This idea is the cornerstone to Statistics
When people measure things they are often trying to prove a theory,
e.g. 9/10 Cats prefer tinned food
To do the test, you need a theory to compare it against. This theory you compare it against should be the simplest theory you can come up with that fits the known facts. This theory is known as the Normal Hypothesis. (See Ockham's Razor)
e.g. Cats in the wild eat fish or mice, so they prefer to eat that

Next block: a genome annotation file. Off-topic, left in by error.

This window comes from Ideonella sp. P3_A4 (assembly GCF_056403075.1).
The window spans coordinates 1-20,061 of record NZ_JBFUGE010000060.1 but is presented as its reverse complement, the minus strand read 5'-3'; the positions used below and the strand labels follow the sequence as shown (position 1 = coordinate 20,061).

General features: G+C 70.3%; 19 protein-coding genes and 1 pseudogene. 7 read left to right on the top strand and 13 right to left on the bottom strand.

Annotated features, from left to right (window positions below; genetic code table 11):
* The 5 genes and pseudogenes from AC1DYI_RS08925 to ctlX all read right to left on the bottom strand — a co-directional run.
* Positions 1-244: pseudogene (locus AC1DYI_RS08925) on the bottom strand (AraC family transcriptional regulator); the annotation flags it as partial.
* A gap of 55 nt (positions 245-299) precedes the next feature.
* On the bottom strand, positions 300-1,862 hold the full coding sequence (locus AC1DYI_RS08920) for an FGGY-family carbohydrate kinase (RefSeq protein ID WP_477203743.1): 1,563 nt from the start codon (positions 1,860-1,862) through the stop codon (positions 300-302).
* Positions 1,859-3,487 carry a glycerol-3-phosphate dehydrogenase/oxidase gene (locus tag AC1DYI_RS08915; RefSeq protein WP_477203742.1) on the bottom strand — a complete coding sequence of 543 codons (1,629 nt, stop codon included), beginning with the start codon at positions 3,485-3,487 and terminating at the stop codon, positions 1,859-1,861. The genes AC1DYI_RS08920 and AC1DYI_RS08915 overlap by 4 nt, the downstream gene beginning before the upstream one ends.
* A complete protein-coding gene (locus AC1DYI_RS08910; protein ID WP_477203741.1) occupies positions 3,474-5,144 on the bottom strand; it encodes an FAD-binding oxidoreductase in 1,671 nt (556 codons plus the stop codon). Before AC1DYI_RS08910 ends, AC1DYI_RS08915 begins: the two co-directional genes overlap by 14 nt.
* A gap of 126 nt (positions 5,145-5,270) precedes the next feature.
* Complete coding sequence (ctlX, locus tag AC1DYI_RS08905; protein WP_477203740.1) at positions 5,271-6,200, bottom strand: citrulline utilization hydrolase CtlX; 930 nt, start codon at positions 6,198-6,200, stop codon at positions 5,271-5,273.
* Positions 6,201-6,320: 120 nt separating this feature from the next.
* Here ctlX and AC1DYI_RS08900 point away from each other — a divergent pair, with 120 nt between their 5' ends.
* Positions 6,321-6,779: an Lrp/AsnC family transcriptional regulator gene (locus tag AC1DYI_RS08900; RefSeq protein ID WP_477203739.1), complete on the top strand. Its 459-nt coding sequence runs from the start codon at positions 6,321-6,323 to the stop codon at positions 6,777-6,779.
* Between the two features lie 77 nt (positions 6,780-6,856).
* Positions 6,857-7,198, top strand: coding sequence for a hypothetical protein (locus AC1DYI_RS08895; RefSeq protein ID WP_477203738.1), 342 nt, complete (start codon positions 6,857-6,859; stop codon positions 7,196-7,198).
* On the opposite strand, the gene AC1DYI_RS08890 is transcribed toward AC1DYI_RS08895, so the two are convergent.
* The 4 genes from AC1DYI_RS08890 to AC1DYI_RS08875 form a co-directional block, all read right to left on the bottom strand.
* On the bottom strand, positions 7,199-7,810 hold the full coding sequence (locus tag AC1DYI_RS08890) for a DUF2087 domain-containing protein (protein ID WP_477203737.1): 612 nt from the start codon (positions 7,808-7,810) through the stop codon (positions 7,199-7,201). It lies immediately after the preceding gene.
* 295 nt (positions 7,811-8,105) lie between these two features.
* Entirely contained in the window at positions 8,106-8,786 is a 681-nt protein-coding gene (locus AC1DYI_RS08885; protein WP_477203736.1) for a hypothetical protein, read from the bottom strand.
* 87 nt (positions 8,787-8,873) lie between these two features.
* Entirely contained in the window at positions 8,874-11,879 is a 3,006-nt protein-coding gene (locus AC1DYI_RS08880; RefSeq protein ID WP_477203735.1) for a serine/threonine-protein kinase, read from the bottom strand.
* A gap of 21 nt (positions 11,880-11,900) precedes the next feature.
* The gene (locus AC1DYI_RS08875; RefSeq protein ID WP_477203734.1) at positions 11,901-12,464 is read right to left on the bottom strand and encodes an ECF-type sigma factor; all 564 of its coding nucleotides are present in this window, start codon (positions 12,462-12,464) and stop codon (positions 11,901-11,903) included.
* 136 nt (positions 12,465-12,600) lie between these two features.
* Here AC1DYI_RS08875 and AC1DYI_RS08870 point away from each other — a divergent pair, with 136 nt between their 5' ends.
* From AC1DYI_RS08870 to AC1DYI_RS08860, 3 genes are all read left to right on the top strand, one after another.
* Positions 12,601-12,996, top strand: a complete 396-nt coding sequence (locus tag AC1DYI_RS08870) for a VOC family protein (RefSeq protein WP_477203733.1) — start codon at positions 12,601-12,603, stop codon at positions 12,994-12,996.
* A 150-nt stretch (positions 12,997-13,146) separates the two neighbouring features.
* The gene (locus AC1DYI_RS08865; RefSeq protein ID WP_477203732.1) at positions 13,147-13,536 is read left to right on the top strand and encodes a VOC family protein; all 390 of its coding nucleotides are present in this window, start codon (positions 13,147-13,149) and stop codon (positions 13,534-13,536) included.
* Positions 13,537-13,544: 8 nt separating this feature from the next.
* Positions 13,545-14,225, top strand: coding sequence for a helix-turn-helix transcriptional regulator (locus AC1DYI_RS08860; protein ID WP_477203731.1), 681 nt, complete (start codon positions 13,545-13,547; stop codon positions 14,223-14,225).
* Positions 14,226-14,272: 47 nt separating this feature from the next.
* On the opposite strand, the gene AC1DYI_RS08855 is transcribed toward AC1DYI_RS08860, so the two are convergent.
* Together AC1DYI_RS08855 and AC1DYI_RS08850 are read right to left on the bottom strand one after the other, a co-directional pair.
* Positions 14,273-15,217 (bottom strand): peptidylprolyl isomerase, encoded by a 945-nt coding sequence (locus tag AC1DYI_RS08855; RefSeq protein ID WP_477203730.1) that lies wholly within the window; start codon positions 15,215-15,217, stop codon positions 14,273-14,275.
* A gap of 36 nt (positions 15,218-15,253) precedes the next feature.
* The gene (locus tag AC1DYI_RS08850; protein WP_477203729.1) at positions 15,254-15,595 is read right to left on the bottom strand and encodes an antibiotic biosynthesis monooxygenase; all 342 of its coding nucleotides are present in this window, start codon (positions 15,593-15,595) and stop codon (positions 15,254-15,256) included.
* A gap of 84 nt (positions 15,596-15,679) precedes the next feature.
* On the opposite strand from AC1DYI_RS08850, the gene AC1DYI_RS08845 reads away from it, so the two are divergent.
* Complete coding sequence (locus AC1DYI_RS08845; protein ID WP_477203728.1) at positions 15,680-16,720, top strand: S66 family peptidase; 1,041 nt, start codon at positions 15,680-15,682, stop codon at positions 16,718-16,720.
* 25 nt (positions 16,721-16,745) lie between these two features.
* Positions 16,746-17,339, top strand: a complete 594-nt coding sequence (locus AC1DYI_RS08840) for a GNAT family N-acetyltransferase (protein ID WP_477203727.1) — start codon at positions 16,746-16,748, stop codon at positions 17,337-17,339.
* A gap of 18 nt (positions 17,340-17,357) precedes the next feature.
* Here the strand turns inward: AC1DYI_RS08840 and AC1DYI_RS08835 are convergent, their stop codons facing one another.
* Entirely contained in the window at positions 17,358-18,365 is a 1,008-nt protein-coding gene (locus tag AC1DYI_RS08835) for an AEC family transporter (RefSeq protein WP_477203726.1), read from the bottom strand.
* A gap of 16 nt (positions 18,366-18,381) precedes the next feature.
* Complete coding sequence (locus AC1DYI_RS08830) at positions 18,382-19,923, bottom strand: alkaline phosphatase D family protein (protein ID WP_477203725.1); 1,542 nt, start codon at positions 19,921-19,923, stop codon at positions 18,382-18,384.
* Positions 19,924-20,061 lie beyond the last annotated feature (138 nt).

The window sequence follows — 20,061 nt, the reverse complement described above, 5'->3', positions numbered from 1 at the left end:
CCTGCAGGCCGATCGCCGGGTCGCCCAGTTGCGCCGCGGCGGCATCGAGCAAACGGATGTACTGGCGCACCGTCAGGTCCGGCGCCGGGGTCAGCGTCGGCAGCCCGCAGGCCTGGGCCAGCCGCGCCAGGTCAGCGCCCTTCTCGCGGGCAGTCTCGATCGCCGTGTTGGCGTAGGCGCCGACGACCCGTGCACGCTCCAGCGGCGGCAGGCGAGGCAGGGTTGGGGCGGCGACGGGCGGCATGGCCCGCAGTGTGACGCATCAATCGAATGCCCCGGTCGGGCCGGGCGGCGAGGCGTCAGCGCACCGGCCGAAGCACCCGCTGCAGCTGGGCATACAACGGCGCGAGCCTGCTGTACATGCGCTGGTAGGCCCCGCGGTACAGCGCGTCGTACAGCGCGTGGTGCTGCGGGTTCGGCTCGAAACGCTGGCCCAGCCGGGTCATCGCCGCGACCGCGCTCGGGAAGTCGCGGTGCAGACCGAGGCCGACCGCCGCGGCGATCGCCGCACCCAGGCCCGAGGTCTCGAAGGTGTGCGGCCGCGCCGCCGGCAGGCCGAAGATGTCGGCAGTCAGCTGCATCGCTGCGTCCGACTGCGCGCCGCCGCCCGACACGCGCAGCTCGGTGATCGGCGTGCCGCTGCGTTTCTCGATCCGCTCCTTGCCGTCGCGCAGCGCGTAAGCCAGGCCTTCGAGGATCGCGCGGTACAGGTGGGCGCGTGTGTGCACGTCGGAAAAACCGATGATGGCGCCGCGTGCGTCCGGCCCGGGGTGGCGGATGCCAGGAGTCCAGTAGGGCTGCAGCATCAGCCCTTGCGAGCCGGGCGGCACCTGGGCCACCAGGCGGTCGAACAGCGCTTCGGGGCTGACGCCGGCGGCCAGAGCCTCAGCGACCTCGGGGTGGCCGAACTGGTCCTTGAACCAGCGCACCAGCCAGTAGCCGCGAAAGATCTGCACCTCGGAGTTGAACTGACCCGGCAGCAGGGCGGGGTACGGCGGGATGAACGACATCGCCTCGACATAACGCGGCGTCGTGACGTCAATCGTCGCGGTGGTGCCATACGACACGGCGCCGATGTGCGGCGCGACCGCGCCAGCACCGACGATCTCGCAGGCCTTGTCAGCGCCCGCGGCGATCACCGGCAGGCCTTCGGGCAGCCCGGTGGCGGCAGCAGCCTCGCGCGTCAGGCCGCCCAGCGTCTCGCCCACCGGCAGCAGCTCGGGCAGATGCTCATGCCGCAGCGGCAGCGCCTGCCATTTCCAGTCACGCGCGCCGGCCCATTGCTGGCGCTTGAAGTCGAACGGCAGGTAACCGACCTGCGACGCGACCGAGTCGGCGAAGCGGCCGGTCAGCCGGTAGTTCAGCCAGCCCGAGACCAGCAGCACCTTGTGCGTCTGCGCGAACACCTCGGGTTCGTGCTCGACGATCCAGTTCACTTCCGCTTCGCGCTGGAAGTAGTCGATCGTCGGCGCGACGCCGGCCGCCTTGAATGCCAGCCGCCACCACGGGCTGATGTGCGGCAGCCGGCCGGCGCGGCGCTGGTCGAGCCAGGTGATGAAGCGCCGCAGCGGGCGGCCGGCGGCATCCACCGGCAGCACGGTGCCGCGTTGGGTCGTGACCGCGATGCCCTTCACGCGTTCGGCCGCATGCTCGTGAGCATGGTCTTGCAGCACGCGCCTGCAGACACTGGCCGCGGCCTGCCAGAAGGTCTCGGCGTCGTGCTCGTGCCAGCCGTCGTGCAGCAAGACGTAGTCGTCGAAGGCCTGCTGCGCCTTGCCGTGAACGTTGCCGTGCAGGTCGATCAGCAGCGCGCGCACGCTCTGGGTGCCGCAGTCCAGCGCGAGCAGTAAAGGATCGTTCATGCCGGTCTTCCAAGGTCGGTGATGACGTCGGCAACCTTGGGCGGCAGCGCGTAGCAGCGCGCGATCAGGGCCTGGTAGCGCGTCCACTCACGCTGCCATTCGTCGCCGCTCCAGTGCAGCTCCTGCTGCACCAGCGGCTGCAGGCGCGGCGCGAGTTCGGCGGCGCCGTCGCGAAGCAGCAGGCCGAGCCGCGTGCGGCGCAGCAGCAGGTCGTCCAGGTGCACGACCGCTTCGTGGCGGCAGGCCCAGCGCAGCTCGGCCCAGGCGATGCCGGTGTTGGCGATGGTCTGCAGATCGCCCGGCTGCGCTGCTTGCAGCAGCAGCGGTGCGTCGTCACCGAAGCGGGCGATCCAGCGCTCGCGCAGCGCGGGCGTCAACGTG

You then construct the experiment to try prove that they like tinned food more than fish or mice. You grab a bunch of cats and you give them some food and try to persuade them to eat it. (Good luck!)
Even if the evidence suggests that they like tinned food more- that's not really good enough if the result is within the normal variation of the experiment, or the normal variation in the tastes of cats; (and let's face it cats aren't noted for consistency ;-) you really need the result to be a 1000:1 chance thing, or some other pre-agreed standard (the estimate of the chances that we got a particular result based on luck with the normal hypothesis is called the p value).